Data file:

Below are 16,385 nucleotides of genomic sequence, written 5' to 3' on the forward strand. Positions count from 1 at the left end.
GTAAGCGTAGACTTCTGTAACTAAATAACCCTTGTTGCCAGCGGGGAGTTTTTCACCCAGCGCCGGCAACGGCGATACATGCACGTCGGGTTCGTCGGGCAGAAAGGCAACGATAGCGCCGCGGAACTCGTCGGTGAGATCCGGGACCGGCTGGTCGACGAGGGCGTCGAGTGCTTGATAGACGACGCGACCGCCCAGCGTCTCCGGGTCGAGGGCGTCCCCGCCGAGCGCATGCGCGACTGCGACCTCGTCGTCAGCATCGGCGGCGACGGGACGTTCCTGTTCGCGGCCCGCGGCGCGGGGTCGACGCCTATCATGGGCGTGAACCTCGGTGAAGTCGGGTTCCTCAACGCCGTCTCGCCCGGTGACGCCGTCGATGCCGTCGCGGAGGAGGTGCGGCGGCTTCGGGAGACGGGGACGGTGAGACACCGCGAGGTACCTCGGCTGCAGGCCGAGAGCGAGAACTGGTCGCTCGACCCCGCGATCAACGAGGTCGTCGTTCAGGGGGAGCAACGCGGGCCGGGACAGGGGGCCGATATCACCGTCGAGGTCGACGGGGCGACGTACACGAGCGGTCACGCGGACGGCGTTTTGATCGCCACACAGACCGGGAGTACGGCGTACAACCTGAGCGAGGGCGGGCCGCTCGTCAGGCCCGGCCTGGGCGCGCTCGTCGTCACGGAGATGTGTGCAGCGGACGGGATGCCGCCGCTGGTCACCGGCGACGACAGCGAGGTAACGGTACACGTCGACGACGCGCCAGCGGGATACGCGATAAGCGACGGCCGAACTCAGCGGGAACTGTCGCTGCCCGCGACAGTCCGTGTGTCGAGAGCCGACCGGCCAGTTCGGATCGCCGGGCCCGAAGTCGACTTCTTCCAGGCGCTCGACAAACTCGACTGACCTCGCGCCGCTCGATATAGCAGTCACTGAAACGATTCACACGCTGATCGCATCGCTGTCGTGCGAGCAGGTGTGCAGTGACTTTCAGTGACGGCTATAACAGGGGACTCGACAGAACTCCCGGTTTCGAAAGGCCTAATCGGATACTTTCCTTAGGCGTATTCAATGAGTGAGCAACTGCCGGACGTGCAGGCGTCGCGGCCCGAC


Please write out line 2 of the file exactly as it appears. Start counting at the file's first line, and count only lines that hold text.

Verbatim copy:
GTAAGCGTAGACTTCTGTAACTAAATAACCCTTGTTGCCAGCGGGGAGTTTTTCACCCAGCGCCGGCAACGGCGATACATGCACGTCGGGTTCGTCGGGCAGAAAGGCAACGATAGCGCCGCGGAACTCGTCGGTGAGATCCGGGACCGGCTGGTCGACGAGGGCGTCGAGTGCTTGATAGACGACGCGACCGCCCAGCGTCTCCGGGTCGAGGGCGTCCCCGCCGAGCGCATGCGCGACTGCGACCTCGTCGTCAGCATCGGCGGCGACGGGACGTTCCTGTTCGCGGCCCGCGGCGCGGGGTCGACGCCTATCATGGGCGTGAACCTCGGTGAAGTCGGGTTCCTCAACGCCGTCTCGCCCGGTGACGCCGTCGATGCCGTCGCGGAGGAGGTGCGGCGGCTTCGGGAGACGGGGACGGTGAGACACCGCGAGGTACCTCGGCTGCAGGCCGAGAGCGAGAACTGGTCGCTCGACCCCGCGATCAACGAGGTCGTCGTTCAGGGGGAGCAACGCGGGCCGGGACAGGGGGCCGATATCACCGTCGAGGTCGACGGGGCGACGTACACGAGCGGTCACGCGGACGGCGTTTTGATCGCCACACAGACCGGGAGTACGGCGTACAACCTGAGCGAGGGCGGGCCGCTCGTCAGGCCCGGCCTGGGCGCGCTCGTCGTCACGGAGATGTGTGCAGCGGACGGGATGCCGCCGCTGGTCACCGGCGACGACAGCGAGGTAACGGTACACGTCGACGACGCGCCAGCGGGATACGCGATAAGCGACGGCCGAACTCAGCGGGAACTGTCGCTGCCCGCGACAGTCCGTGTGTCGAGAGCCGACCGGCCAGTTCGGATCGCCGGGCCCGAAGTCGACTTCTTCCAGGCGCTCGACAAACTCGACTGACCTCGCGCCGCTCGATATAGCAGTCACTGAAACGATTCACACGCTGATCGCATCGCTGTCGTGCGAGCAGGTGTGCAGTGACTTTCAGTGACGGCTATAACAGGGGACTCGACAGAACTCCCGGTTTCGAAAGGCCTAATCGGATACTTTCCTTAGGCGTATTCAATGAGTGAGCAACTGCCGGACGTGCAGGCGTCGCGGCCCGAC